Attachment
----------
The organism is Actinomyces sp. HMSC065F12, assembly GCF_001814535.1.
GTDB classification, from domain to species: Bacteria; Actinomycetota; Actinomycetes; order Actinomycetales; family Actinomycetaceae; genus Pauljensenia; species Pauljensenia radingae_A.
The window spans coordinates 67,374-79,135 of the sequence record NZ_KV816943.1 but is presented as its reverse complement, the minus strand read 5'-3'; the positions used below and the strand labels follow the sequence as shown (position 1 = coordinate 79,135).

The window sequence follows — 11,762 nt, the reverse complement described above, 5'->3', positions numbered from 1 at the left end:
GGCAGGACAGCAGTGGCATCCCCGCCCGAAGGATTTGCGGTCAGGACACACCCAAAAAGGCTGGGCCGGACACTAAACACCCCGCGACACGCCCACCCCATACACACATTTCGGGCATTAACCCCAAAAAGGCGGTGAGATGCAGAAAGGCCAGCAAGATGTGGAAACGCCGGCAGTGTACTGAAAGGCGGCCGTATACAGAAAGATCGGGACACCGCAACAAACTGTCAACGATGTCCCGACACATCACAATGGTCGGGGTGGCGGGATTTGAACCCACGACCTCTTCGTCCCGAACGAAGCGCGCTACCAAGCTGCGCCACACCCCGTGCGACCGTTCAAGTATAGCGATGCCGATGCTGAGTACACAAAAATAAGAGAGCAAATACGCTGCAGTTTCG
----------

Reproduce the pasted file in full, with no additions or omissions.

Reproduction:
The organism is Actinomyces sp. HMSC065F12, assembly GCF_001814535.1.
GTDB classification, from domain to species: Bacteria; Actinomycetota; Actinomycetes; order Actinomycetales; family Actinomycetaceae; genus Pauljensenia; species Pauljensenia radingae_A.
The window spans coordinates 67,374-79,135 of the sequence record NZ_KV816943.1 but is presented as its reverse complement, the minus strand read 5'-3'; the positions used below and the strand labels follow the sequence as shown (position 1 = coordinate 79,135).

The window sequence follows — 11,762 nt, the reverse complement described above, 5'->3', positions numbered from 1 at the left end:
GGCAGGACAGCAGTGGCATCCCCGCCCGAAGGATTTGCGGTCAGGACACACCCAAAAAGGCTGGGCCGGACACTAAACACCCCGCGACACGCCCACCCCATACACACATTTCGGGCATTAACCCCAAAAAGGCGGTGAGATGCAGAAAGGCCAGCAAGATGTGGAAACGCCGGCAGTGTACTGAAAGGCGGCCGTATACAGAAAGATCGGGACACCGCAACAAACTGTCAACGATGTCCCGACACATCACAATGGTCGGGGTGGCGGGATTTGAACCCACGACCTCTTCGTCCCGAACGAAGCGCGCTACCAAGCTGCGCCACACCCCGTGCGACCGTTCAAGTATAGCGATGCCGATGCTGAGTACACAAAAATAAGAGAGCAAATACGCTGCAGTTTCG